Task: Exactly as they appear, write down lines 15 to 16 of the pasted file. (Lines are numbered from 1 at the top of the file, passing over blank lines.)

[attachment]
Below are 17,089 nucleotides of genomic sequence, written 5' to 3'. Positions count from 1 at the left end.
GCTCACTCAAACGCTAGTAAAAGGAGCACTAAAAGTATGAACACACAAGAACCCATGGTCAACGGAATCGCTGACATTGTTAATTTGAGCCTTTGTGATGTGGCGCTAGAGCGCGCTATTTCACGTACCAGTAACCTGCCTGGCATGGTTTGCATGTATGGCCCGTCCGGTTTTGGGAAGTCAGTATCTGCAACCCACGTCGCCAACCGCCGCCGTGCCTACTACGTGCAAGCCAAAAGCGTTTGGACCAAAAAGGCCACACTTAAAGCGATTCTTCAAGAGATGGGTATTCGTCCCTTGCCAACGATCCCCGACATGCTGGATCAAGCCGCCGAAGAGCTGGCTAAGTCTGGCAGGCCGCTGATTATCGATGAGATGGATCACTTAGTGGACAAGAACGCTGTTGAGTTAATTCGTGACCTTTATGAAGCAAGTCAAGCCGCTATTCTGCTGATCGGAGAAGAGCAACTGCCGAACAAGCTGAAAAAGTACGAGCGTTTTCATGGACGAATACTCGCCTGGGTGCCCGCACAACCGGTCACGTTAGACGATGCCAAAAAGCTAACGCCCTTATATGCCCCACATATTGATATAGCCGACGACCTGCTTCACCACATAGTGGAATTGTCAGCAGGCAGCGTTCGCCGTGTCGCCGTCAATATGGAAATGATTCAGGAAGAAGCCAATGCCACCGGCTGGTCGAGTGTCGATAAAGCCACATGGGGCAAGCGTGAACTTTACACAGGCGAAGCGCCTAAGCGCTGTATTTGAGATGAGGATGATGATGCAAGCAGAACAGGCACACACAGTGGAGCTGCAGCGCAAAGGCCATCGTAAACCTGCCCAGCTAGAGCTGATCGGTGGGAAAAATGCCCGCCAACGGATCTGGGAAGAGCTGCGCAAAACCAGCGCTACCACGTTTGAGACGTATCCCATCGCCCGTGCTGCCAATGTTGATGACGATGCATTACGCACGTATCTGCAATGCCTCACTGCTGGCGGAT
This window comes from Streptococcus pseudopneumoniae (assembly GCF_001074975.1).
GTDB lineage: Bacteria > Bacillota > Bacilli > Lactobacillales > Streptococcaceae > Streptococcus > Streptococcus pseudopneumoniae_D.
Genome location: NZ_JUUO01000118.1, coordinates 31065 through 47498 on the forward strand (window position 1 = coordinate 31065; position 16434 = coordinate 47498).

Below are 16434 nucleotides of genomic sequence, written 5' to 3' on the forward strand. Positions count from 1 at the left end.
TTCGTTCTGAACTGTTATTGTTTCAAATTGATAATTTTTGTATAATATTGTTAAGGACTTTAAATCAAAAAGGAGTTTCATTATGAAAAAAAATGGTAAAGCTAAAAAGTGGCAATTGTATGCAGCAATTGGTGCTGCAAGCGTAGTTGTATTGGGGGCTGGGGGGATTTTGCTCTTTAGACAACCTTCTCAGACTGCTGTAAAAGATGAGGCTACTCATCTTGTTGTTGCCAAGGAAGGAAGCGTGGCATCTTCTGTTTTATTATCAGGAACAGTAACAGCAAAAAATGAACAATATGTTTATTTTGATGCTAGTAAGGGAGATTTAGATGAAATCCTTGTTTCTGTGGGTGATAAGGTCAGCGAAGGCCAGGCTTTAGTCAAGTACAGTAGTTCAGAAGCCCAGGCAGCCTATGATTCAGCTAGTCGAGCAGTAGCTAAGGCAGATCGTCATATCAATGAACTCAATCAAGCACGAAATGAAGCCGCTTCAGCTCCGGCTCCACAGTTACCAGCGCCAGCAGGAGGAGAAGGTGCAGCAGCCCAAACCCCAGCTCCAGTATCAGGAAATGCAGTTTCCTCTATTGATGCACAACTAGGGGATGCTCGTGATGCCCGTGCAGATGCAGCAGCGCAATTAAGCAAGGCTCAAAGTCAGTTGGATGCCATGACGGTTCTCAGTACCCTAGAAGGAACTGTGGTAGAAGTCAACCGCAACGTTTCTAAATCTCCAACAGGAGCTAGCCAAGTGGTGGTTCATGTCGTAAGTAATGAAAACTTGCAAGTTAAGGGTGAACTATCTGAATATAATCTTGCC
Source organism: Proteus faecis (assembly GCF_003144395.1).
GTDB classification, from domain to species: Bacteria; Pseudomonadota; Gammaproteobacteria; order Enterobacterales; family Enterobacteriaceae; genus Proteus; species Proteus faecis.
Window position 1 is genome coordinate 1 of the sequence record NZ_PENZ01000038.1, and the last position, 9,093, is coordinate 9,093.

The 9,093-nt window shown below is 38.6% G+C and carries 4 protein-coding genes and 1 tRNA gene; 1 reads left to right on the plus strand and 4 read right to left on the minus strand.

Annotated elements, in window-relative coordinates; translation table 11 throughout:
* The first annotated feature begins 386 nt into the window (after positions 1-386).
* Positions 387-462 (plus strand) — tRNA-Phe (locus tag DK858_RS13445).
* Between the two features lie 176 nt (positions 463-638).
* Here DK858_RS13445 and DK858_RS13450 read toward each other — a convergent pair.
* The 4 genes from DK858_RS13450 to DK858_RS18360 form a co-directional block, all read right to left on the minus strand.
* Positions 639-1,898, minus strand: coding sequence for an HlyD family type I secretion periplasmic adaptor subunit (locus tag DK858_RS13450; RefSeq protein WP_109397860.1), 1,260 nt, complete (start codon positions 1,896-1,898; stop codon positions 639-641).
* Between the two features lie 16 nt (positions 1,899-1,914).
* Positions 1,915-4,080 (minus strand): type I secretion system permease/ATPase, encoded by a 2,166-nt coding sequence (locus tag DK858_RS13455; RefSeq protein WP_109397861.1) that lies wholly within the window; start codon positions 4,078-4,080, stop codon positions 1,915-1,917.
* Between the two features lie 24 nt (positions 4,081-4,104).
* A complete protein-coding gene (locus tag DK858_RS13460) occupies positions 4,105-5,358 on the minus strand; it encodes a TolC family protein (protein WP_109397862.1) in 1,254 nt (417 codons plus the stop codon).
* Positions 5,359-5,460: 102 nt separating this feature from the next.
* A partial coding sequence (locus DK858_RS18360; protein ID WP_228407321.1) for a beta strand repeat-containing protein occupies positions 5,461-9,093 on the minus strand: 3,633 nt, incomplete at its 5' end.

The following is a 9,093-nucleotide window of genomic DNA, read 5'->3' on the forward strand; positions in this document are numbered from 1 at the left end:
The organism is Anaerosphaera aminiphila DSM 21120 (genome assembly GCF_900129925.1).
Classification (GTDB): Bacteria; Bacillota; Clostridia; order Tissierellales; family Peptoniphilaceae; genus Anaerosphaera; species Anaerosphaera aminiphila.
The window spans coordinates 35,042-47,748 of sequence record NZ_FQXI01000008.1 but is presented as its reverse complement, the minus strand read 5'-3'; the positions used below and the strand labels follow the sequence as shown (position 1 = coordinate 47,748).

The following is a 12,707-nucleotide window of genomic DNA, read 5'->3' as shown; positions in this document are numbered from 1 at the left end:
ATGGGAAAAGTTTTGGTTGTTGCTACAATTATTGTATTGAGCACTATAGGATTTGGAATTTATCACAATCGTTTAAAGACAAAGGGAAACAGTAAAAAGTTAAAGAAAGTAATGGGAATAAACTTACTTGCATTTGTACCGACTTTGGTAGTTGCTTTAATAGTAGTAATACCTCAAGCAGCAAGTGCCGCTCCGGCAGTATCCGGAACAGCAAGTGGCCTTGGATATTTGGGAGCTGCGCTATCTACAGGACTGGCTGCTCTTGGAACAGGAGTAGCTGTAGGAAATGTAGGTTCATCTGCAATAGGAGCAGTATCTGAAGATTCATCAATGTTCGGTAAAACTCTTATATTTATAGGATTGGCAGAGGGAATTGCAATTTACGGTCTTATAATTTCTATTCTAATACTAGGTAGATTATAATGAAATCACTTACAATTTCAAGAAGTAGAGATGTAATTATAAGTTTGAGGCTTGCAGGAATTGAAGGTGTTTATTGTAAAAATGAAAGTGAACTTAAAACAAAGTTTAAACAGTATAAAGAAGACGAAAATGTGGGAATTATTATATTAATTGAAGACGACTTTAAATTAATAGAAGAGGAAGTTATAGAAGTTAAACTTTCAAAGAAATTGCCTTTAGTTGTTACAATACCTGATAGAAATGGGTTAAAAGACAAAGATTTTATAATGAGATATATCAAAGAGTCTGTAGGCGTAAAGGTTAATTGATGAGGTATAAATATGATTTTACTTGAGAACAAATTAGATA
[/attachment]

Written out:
* Between the two features lie 176 nt (positions 463-638).
* Here DK858_RS13445 and DK858_RS13450 read toward each other — a convergent pair.